Amenorrhea is the absence of menstrual bleeding. Amenorrhea is a normal feature in prepubertal, pregnant, and postmenopausal females. In females of reproductive age, diagnosing amenorrhea is a matter of first determining whether pregnancy is the etiology. In the absence of pregnancy, the challenge is to determine the exact cause of absent menses.
Primary amenorrhea is the failure of menses to occur by age 16 years, in the presence of normal growth and secondary sexual characteristics. If by age 13 menses has not occurred and the onset of puberty, such as breast development, is absent, a workup for primary amenorrhea should start.
Secondary amenorrhea is defined as the cessation of menses sometime after menarche has occurred. Oligomenorrhea is defined as menses occurring at intervals longer than 35 days apart.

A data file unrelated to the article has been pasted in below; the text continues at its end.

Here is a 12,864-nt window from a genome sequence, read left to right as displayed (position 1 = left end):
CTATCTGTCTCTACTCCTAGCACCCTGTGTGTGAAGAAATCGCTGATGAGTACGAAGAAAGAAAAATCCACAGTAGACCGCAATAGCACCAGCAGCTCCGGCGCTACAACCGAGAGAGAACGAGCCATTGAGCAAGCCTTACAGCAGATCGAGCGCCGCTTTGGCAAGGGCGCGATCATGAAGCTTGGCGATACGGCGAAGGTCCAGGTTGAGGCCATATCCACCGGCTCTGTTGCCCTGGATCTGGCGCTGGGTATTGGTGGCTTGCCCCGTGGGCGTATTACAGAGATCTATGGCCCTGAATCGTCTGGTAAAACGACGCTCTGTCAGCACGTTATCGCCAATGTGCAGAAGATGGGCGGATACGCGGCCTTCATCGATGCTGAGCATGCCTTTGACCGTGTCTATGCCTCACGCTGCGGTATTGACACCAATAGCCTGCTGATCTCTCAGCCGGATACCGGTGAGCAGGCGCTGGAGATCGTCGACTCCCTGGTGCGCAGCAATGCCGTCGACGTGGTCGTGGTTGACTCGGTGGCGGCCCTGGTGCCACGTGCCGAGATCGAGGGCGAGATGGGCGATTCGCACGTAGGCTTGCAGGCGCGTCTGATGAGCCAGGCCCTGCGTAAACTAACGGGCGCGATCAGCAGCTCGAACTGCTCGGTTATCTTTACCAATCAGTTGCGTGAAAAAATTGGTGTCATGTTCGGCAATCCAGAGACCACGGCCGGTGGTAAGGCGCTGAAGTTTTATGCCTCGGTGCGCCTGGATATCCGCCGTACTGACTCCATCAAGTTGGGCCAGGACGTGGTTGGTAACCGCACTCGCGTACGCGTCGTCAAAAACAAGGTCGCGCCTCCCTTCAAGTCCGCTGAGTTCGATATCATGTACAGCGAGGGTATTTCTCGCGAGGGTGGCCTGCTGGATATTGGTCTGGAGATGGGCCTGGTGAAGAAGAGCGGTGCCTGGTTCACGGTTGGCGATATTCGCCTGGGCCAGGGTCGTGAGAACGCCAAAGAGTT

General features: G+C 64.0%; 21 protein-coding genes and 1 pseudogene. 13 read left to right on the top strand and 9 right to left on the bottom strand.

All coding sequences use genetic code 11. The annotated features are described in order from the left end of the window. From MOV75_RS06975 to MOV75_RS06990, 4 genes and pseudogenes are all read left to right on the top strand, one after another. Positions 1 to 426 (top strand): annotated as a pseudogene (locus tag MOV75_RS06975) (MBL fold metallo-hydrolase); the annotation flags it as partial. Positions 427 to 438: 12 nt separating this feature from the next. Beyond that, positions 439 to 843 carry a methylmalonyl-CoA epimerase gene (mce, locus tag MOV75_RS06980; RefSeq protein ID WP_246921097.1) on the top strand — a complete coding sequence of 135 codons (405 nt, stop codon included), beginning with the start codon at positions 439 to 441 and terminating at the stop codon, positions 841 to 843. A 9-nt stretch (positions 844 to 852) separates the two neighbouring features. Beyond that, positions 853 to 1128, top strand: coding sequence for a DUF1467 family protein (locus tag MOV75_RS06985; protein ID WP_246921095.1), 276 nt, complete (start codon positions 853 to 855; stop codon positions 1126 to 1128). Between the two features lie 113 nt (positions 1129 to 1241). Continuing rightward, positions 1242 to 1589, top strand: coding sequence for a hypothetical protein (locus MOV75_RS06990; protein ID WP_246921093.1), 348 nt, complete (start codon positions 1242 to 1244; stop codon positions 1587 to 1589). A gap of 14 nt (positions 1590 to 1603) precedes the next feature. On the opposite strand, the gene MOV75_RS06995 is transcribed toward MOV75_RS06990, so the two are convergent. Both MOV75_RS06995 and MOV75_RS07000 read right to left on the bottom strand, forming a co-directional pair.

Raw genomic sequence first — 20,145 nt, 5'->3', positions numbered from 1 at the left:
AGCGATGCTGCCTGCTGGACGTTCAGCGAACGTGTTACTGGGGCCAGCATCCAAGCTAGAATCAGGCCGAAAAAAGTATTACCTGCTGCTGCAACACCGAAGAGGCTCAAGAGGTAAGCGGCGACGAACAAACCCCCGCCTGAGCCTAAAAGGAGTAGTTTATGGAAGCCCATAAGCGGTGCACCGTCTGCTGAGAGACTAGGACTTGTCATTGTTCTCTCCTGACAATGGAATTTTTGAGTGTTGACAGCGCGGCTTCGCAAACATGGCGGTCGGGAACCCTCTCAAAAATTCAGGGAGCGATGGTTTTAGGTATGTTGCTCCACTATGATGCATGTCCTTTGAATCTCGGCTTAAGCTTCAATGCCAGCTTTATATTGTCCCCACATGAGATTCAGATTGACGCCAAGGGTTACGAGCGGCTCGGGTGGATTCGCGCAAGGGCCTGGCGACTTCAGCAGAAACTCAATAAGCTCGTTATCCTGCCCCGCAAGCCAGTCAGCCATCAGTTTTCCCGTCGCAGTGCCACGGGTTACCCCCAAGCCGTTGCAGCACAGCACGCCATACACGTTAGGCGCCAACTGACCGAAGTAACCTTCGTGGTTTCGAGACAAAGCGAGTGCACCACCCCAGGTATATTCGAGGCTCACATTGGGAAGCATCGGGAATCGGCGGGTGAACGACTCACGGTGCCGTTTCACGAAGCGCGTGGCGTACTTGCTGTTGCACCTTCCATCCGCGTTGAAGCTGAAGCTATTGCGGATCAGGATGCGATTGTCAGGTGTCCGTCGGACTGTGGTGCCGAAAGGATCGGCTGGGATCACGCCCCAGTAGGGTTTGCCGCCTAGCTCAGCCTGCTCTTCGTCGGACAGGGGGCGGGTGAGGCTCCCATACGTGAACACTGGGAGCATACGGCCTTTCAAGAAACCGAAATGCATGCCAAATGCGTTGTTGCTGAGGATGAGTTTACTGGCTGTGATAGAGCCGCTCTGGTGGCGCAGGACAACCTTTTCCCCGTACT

No consensus has been reached regarding the point at which oligomenorrhea becomes amenorrhea. Some authors suggest the absence of menses for 6 months constitutes amenorrhea, but the basis for this recommendation is unclear. For a post-menarchal girl or a reproductive-aged woman to experience a menstrual cycle interval of more than 90 days is statistically unusual. Practically speaking, this should be an indication for an evaluation to seek the cause.